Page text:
Last week, news that had already been published in traditional media spread through social media: hundreds of Basque internauts received extrajudicial orders for sharing the movie "Dallas Buyers Club" on the internet without authorization. Each infringement is being fined €475. Users’ identities would have been facilitated by the provider of the internet access, Euskaltel, which would have been forced to do so by a Commercial Court of Bilbao following a request from the film’s rights holder. This situation, known and common in our context, was unprecedented in Spain, especially because of the legal complexity and the uncertainties surrounding the issue.
We will start with the certainties: internet users who make songs, books, films and TV series available to other users on the internet infringe intellectual property rights. This happens frequently on the so-called p2p networks, computer programs that, once installed on users computers, allow them to share works protected by intellectual property rights directly with each other and with their systems.
The absence of judicial response in Spain against these acts was not because there was any doubt of their illegality, but because of the impossibility of pursuing them. Until now, a holder of intellectual property rights would know the IP addresses of users illegally sharing protected works on the internet, and would also know the conduct was illegal, but that’s where the trail ended. There was no way of knowing or investigating the identity of the user carrying out that practice.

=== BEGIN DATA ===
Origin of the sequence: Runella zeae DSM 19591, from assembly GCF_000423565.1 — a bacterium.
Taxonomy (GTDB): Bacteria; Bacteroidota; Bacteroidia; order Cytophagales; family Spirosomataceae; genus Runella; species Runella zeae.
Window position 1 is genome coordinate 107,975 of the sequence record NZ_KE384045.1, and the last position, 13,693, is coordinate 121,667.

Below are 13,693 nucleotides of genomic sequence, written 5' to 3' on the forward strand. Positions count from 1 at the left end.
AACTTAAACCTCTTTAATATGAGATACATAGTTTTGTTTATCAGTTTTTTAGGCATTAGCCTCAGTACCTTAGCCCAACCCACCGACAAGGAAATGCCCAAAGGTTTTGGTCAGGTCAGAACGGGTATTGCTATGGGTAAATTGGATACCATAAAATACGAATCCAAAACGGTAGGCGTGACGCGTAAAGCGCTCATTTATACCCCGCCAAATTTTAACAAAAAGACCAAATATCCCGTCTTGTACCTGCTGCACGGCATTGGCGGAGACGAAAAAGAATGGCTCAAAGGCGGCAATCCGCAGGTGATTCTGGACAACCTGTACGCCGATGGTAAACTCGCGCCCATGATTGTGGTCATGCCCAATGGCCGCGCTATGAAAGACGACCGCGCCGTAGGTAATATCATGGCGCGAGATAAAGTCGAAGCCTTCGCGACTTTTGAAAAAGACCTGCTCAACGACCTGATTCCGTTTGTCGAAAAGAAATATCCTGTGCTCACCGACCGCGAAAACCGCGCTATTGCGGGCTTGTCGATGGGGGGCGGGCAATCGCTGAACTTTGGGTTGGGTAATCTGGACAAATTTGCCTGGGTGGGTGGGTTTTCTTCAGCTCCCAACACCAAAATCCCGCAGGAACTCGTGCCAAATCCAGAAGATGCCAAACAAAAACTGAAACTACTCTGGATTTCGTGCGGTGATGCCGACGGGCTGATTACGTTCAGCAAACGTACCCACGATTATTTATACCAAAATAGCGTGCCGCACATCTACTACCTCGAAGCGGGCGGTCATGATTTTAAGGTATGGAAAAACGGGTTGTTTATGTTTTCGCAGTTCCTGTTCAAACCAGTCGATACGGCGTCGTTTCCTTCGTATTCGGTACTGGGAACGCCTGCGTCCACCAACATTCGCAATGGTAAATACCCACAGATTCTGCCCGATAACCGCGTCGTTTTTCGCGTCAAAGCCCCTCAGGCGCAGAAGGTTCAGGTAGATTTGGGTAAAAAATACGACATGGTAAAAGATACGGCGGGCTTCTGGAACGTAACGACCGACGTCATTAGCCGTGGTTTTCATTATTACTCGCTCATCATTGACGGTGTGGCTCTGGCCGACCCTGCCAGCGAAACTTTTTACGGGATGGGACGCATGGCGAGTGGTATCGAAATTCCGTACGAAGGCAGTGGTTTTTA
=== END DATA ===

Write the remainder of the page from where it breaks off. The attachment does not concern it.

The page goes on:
Since 2007, the Data Retention Act only allowed authorities, including judicial authorities, to require internet access providers to identify owners of specific IP during the investigation of serious crimes. Beyond contradictory jurisprudential interpretation of the latter concept, the debate was ineffective in the case of infringement of intellectual property rights on the internet, at least before the last reform of the Spanish Criminal Code: no interpretation supported that the users who carried out these practices were carrying out a crime against intellectual property, only a civil offence
Intellectual property rights holders reached a dead end: they could demonstrate that a user who was surfing with a particular IP address was civilly infringing their rights, but they had no way, or legal way, to identity them. The Court of Justice of the European Union endorsed this option of the Spanish legislature in its well-known judgment of January 29, 2008, in the Promusicae v. Telefónica case, but did not rule out the possibility of opting for a different regulation.
In this context, Act 21/2014, which modified the material and procedural aspects of the Intellectual Property Act and the Law on Civil Procedure, changed the scenario. In one of the reforms introduced, it incorporated a new preliminary diligence so that, in civil matters, the holders of intellectual property rights obtained certain decisive information to initiate judicial proceedings. In particular, and since then, Article 256.1.11º of the Civil Procedure Law allows the owners to obtain form the Internet services providers the «identification of a user of their services [...] on which there are reasonable indications that it is making available or disseminating, directly or indirectly, contents, work or services subject to that right ... by means of acts that cannot be considered as being carried out by mere final consumers in good faith and without the aim of obtaining economic or commercial benefits [...]».
This returns us to the beginning of the story. Even without the resolution issued by the Commercial Court of Bilbao that has given rise to this piece of news, it seems evident that the action that we have been able to take place thanks to this new provision. Notwithstanding the procedural and material difficulties that will surely face this case, it highlights the importance of Act 21/2014 in this context and opens a door for titleholders to (at least) consider a new scenario in Spain: to pursue Spanish users for intellectual property infringements committed online.